“Patients often tell their story in different ways depending on who theyare talking to — a doctor, nurse or pharmacist,” says MsHook, who is able to discuss patients’ needs fully and allay fearsand misapprehensions about various aspects of drug therapy. “Iuse the skills I learnt on the prescribing course to explain in detailwhat is happening in terms of a patient’s condition and how certaintherapies may help. In this way a patient is more likely to try the treatmentbeing recommended to them and when they feel the benefits will have confidencein the next thing I suggest.”

Recently one of the hospice’s patients was admitted with fibrosingpulmonary alveolitis and who had been reluctant to try any differentdrugs to help relieve his symptoms. “He thanked me for spendingtime with him to explain in detail how each drug may help. I reviewedmy intervention after the weekend and he said he had had his best night’ssleep in months after using a salbutamol nebule.”

She acknowledges that she is able to spend more time with patients thanother prescribers working in general practice or secondary care. “Atthe hospice we are trying to have a real partnership with the patient.This is the place where such a partnership works best. It’s concordancein action.”

As with all supplementary prescribing, the hospice uses a clinical managementplan to set out the Ms Hook’s prescribing responsibilities. Theplan contains specific information as to what indications she can prescribefor and lists aims for the prescribing process.

The plan has not, however, limited the drugs that Ms Hook can prescribe,except for Controlled Drugs. “Because of the nature of patientsreceiving palliative care, many have co-existing diseases. We wantedto ensure that this did not preclude them from supplementary prescribing.My mentor is confident that I am aware of my own competencies.”

Developing role in Controlled Drugs

An amendment to the Misuse of Drugs Regulations,due to come into force on 14 March, will mean that supplementaryprescribers are able to prescribe Controlled Drugs in secondarycare settings. A further amendment to relevant NHS regulationswill mean supplementary prescribers working in primary care cando the same from April or May.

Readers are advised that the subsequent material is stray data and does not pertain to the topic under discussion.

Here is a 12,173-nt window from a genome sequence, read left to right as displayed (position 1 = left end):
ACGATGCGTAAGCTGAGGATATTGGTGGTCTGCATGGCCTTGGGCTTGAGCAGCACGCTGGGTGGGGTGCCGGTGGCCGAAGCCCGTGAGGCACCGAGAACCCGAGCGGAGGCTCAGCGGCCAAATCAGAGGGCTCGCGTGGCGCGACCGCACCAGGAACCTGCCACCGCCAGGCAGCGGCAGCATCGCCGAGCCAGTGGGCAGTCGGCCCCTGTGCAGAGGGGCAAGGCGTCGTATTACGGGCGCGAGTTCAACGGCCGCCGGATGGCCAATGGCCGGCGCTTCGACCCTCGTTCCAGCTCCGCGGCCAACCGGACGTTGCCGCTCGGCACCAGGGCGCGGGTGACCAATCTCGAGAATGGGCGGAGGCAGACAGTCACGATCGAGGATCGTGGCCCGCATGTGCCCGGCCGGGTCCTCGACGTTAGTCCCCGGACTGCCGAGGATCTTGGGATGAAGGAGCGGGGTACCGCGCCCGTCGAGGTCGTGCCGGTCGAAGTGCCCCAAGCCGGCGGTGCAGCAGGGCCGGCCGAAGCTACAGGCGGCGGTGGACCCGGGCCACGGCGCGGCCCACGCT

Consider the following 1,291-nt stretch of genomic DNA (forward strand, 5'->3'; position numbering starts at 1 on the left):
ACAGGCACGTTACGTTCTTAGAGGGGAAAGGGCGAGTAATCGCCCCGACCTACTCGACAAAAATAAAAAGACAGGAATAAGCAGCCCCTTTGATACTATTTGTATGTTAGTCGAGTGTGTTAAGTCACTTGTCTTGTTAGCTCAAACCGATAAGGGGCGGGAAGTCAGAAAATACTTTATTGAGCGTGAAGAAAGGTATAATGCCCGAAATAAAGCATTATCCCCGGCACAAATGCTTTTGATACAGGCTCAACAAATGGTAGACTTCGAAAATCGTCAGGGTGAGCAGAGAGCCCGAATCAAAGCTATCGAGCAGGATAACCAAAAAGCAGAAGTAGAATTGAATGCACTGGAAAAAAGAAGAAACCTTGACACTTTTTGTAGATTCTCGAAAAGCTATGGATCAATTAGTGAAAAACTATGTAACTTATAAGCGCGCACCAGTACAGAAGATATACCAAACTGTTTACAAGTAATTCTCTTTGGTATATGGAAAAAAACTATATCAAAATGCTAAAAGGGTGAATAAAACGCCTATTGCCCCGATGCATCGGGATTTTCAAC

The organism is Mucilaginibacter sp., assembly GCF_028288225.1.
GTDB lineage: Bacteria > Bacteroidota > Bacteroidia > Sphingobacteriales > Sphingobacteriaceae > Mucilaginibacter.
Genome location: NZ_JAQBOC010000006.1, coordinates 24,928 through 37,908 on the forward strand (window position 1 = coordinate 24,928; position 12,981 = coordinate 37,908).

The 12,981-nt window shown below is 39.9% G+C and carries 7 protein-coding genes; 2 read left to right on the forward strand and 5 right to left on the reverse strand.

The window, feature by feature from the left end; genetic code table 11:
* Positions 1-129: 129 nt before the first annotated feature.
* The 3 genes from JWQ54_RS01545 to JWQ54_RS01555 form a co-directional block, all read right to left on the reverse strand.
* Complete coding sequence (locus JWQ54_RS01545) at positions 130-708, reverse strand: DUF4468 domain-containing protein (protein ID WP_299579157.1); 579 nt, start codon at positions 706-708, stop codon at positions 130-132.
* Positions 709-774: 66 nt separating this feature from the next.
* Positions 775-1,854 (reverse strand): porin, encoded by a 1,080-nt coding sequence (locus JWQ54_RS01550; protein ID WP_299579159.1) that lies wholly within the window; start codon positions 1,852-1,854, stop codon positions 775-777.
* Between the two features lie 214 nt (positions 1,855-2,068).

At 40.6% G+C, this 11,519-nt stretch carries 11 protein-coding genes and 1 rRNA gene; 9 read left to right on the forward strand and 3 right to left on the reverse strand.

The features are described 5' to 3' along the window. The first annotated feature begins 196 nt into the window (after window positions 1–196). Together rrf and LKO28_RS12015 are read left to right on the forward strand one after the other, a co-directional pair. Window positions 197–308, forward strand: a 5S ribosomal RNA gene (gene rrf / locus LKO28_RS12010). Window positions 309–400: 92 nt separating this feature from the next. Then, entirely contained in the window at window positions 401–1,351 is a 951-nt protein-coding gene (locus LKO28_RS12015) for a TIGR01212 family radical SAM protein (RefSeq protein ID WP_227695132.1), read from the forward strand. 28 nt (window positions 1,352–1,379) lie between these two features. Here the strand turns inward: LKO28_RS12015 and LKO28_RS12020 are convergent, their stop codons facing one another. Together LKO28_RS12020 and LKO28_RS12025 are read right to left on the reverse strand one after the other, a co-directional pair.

Ms Hook’s role looks set to develop as further responsibilitiesare agreed. Proposed changes to the Misuse of Drugs Regulations madeby the Home Office mean that supplementary prescribers will soon be ableto prescribe CDs (see Panel), something that could bring obvious benefitsto hospice patients. “This will revolutionise my prescribing andallow me fully to use my new skills. At the moment I cannot prescribeall the medication some patients need and have to ask one of our doctorsto take responsibility for CD prescribing.”

Dr Dacombe welcomed this news: “Margaret has, since qualifying,been able to prescribe for four fifths of her patients’ needs andthe hospice welcomes the extension —both the organisation and patientswill benefit from her prescribing to complete a period of inpatient careand improve communication at the point of discharge.”

Pharmacy’s role in the palliative care of hospice patients in 2005may be unrecognisable to some who were providing pharmaceutical services15 years ago. By embracing the opportunities on offer to the profession,Ms Hook has helped shape a service that has brought untold benefits topatients and other professionals working in the sector.

Citation: The Pharmaceutical Journal URI: 10018069